(Cuts to Geo Guy, Little Guy, and Gum)

Geo Guy: Wait. They did?

Gum: Yes.

(Shows extra footage of Michael Jackson's life)

Male Narrator: (narrating) In 1988, Jackson released his only autobiography, Moonwalk, which took four years to complete and sold 200,000 copies. Jackson wrote about his childhood, The Jackson 5, and the abuse he had suffered. He also wrote about his facial appearance, saying he had had two rhinoplastic surgeries and a dimple created in his chin. He attributed much of the change in the structure of his face to puberty, weight loss, a strict vegetarian diet, a change in hair style, and stage lighting. Moonwalk reached the top position on The New York Times best sellers' list. The musician then released a film called Moonwalker, which featured live footage and short films that starred Jackson and Joe Pesci. The film was originally intended to be released to theaters, but due to financial issues, the film was released on video. It saw a theatrical release in Germany, though. It debuted atop the Billboard Top Music Video Cassette chart, staying there for 22 weeks. It was eventually knocked off the top spot by Michael Jackson: The Legend Continues. At the same year, Jackson purchased land near Santa Ynez, California, to build Neverland Ranch at a cost of $17 million. He installed Ferris wheels, a menagerie, and a movie theater on the 2,700-acre (11 km2) property. A security staff of 40 patrolled the grounds. In 2003, it was valued at approximately $100 million. In 1989, his annual earnings from album sales, endorsements, and concerts were estimated at $125 million for that year alone. Shortly afterwards, he became the first Westerner to appear in a television ad in the Soviet Union.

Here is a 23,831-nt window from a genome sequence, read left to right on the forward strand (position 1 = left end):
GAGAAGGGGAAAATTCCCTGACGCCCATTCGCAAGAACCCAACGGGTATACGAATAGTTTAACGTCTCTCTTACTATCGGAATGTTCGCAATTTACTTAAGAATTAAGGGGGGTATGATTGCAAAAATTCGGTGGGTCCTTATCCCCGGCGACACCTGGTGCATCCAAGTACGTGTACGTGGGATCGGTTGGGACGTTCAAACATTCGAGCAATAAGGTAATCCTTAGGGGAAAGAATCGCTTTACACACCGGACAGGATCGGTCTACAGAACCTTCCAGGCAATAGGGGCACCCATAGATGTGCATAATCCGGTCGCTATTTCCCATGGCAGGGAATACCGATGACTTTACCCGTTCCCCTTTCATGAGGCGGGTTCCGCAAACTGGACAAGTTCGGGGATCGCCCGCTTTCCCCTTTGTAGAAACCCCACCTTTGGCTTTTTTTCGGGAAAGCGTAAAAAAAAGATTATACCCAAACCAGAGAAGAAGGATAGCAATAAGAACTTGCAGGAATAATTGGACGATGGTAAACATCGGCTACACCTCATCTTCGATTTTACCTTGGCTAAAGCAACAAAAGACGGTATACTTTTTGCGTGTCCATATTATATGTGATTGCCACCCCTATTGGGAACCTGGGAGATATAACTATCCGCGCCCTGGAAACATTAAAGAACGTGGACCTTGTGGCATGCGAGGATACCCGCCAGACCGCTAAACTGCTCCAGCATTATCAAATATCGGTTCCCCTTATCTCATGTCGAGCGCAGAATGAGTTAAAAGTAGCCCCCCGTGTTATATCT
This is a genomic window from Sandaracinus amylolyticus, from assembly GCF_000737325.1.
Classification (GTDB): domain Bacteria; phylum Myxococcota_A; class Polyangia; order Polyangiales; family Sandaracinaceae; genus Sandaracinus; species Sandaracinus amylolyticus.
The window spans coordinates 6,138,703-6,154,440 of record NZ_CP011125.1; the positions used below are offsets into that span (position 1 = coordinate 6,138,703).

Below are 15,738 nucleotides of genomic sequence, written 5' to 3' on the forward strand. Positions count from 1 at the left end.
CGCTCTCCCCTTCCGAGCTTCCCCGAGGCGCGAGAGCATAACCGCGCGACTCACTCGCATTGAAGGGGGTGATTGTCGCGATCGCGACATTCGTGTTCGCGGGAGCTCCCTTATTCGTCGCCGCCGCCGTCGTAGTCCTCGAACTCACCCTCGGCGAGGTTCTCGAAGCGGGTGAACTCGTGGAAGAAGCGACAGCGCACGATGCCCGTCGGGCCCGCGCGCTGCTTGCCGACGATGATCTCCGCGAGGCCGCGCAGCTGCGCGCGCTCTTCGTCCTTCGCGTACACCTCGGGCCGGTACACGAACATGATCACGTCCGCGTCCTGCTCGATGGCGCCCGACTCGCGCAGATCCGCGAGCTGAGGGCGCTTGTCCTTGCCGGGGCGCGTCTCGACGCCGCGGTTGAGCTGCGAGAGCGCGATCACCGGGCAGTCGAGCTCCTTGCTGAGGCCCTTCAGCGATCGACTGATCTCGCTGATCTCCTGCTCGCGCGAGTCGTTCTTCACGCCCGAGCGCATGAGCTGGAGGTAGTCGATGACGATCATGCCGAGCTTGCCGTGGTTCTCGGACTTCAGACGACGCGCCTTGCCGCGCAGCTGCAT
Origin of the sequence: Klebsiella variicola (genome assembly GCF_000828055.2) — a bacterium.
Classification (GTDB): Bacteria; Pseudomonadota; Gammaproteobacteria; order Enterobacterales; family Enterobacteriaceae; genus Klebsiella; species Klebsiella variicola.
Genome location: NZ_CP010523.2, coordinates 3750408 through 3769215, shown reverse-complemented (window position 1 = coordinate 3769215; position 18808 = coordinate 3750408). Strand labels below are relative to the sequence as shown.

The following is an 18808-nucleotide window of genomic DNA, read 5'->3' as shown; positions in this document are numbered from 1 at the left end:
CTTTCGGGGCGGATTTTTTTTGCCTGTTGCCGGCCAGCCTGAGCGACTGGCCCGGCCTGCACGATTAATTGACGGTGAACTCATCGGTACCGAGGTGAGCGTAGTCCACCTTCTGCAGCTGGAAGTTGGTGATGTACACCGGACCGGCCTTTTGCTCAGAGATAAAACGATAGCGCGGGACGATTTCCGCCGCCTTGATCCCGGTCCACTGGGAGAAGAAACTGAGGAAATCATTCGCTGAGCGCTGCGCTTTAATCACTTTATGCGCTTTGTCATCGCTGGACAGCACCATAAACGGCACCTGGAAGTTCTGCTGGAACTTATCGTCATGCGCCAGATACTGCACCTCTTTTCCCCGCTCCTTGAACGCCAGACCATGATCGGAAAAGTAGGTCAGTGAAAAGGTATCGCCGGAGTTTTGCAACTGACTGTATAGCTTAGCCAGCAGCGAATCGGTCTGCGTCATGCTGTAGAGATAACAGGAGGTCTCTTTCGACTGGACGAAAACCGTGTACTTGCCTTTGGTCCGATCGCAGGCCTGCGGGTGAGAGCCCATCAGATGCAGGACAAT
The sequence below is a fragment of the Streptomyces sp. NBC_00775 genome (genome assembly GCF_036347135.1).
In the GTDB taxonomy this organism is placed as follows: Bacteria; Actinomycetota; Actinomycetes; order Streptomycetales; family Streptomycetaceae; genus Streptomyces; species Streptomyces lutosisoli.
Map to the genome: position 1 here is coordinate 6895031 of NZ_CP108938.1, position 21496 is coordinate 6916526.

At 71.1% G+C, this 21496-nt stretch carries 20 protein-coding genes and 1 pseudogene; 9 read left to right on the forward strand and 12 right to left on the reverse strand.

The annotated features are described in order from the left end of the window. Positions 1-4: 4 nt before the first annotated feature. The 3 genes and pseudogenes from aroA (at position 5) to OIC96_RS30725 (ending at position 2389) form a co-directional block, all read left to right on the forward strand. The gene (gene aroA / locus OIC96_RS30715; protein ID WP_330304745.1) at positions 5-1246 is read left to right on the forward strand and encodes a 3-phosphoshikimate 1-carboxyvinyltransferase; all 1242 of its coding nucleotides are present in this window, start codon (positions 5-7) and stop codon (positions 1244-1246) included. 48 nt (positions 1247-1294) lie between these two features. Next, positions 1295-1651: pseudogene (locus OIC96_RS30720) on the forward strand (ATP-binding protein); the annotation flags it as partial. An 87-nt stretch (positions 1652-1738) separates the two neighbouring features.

Act 6: The Legend of Michael Jackson shall Continue onEdit

Male Narrator: (narrating) But then, his success resulted in him being dubbed the "King of Pop. The nickname was popularized by Elizabeth Taylor when she presented him with the Soul Train Heritage Award in 1989, proclaiming him "the true king of pop, rock and soul." President George H.W. Bush designated him the White House's "Artist of the Decade". From 1985 to 1990, he donated $455,000 to the United Negro College Fund, and all of the profits from his single "Man in the Mirror" went to charity. Jackson's live rendition of "You Were There" at Sammy Davis, Jr.'s 60th birthday celebration allowed Jackson to receive his second Emmy nomination.

Homer Simpson: (off-screen) That lucky bastard.

Geo Guy: (off-screen) Shh! Listen to the voice.